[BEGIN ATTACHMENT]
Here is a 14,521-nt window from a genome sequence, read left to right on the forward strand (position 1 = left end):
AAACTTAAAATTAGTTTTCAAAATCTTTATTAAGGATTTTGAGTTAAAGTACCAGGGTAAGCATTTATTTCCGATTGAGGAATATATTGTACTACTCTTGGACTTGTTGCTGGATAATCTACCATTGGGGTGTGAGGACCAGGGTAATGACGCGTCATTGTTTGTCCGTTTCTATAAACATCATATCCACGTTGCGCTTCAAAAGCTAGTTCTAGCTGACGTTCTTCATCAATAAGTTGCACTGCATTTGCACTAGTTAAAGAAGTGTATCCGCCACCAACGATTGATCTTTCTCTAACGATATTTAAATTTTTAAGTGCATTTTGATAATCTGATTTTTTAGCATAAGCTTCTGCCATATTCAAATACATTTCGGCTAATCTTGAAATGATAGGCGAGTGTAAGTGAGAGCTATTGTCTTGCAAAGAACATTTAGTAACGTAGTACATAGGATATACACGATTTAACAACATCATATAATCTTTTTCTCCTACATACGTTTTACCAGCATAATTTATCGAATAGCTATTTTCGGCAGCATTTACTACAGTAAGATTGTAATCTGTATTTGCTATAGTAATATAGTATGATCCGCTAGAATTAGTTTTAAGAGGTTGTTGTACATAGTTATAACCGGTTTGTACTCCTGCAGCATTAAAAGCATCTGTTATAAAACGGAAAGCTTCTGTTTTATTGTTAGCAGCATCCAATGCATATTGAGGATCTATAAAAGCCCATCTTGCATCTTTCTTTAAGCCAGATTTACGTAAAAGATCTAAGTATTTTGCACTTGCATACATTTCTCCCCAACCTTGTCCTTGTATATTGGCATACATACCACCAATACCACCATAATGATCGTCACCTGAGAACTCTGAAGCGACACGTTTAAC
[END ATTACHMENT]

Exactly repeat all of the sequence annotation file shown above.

Here is a 14,521-nt window from a genome sequence, read left to right on the forward strand (position 1 = left end):
AAACTTAAAATTAGTTTTCAAAATCTTTATTAAGGATTTTGAGTTAAAGTACCAGGGTAAGCATTTATTTCCGATTGAGGAATATATTGTACTACTCTTGGACTTGTTGCTGGATAATCTACCATTGGGGTGTGAGGACCAGGGTAATGACGCGTCATTGTTTGTCCGTTTCTATAAACATCATATCCACGTTGCGCTTCAAAAGCTAGTTCTAGCTGACGTTCTTCATCAATAAGTTGCACTGCATTTGCACTAGTTAAAGAAGTGTATCCGCCACCAACGATTGATCTTTCTCTAACGATATTTAAATTTTTAAGTGCATTTTGATAATCTGATTTTTTAGCATAAGCTTCTGCCATATTCAAATACATTTCGGCTAATCTTGAAATGATAGGCGAGTGTAAGTGAGAGCTATTGTCTTGCAAAGAACATTTAGTAACGTAGTACATAGGATATACACGATTTAACAACATCATATAATCTTTTTCTCCTACATACGTTTTACCAGCATAATTTATCGAATAGCTATTTTCGGCAGCATTTACTACAGTAAGATTGTAATCTGTATTTGCTATAGTAATATAGTATGATCCGCTAGAATTAGTTTTAAGAGGTTGTTGTACATAGTTATAACCGGTTTGTACTCCTGCAGCATTAAAAGCATCTGTTATAAAACGGAAAGCTTCTGTTTTATTGTTAGCAGCATCCAATGCATATTGAGGATCTATAAAAGCCCATCTTGCATCTTTCTTTAAGCCAGATTTACGTAAAAGATCTAAGTATTTTGCACTTGCATACATTTCTCCCCAACCTTGTCCTTGTATATTGGCATACATACCACCAATACCACCATAATGATCGTCACCTGAGAACTCTGAAGCGACACGTTTAAC